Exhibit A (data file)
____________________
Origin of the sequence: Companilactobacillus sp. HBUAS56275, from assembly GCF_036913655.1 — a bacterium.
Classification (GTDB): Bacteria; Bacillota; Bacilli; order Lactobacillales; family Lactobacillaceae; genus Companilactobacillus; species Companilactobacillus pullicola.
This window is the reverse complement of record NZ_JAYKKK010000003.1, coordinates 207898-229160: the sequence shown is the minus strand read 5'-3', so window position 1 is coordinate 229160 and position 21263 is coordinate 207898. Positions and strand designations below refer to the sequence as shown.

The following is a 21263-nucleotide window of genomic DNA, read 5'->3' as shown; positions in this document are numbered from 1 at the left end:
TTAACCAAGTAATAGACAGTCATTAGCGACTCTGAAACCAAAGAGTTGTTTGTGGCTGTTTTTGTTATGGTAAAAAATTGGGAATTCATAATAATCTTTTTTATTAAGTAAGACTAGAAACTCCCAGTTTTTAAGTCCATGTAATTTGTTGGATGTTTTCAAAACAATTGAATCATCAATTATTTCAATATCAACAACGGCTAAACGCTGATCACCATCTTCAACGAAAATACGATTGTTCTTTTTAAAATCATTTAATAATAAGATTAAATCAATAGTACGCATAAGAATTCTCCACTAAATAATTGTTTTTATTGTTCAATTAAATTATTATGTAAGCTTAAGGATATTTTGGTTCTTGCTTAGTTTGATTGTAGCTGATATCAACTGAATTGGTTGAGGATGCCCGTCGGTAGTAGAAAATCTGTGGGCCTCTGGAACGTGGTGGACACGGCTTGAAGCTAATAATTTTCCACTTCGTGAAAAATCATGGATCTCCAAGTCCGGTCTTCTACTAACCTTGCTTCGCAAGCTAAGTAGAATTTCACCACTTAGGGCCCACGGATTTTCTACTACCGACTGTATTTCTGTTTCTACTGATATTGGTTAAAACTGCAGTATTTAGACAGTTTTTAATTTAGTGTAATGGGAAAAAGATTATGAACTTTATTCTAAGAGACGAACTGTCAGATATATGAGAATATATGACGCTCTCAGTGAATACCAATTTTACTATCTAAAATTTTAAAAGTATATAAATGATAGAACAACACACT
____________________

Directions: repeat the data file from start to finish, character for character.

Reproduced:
Origin of the sequence: Companilactobacillus sp. HBUAS56275, from assembly GCF_036913655.1 — a bacterium.
Classification (GTDB): Bacteria; Bacillota; Bacilli; order Lactobacillales; family Lactobacillaceae; genus Companilactobacillus; species Companilactobacillus pullicola.
This window is the reverse complement of record NZ_JAYKKK010000003.1, coordinates 207898-229160: the sequence shown is the minus strand read 5'-3', so window position 1 is coordinate 229160 and position 21263 is coordinate 207898. Positions and strand designations below refer to the sequence as shown.

The following is a 21263-nucleotide window of genomic DNA, read 5'->3' as shown; positions in this document are numbered from 1 at the left end:
TTAACCAAGTAATAGACAGTCATTAGCGACTCTGAAACCAAAGAGTTGTTTGTGGCTGTTTTTGTTATGGTAAAAAATTGGGAATTCATAATAATCTTTTTTATTAAGTAAGACTAGAAACTCCCAGTTTTTAAGTCCATGTAATTTGTTGGATGTTTTCAAAACAATTGAATCATCAATTATTTCAATATCAACAACGGCTAAACGCTGATCACCATCTTCAACGAAAATACGATTGTTCTTTTTAAAATCATTTAATAATAAGATTAAATCAATAGTACGCATAAGAATTCTCCACTAAATAATTGTTTTTATTGTTCAATTAAATTATTATGTAAGCTTAAGGATATTTTGGTTCTTGCTTAGTTTGATTGTAGCTGATATCAACTGAATTGGTTGAGGATGCCCGTCGGTAGTAGAAAATCTGTGGGCCTCTGGAACGTGGTGGACACGGCTTGAAGCTAATAATTTTCCACTTCGTGAAAAATCATGGATCTCCAAGTCCGGTCTTCTACTAACCTTGCTTCGCAAGCTAAGTAGAATTTCACCACTTAGGGCCCACGGATTTTCTACTACCGACTGTATTTCTGTTTCTACTGATATTGGTTAAAACTGCAGTATTTAGACAGTTTTTAATTTAGTGTAATGGGAAAAAGATTATGAACTTTATTCTAAGAGACGAACTGTCAGATATATGAGAATATATGACGCTCTCAGTGAATACCAATTTTACTATCTAAAATTTTAAAAGTATATAAATGATAGAACAACACACT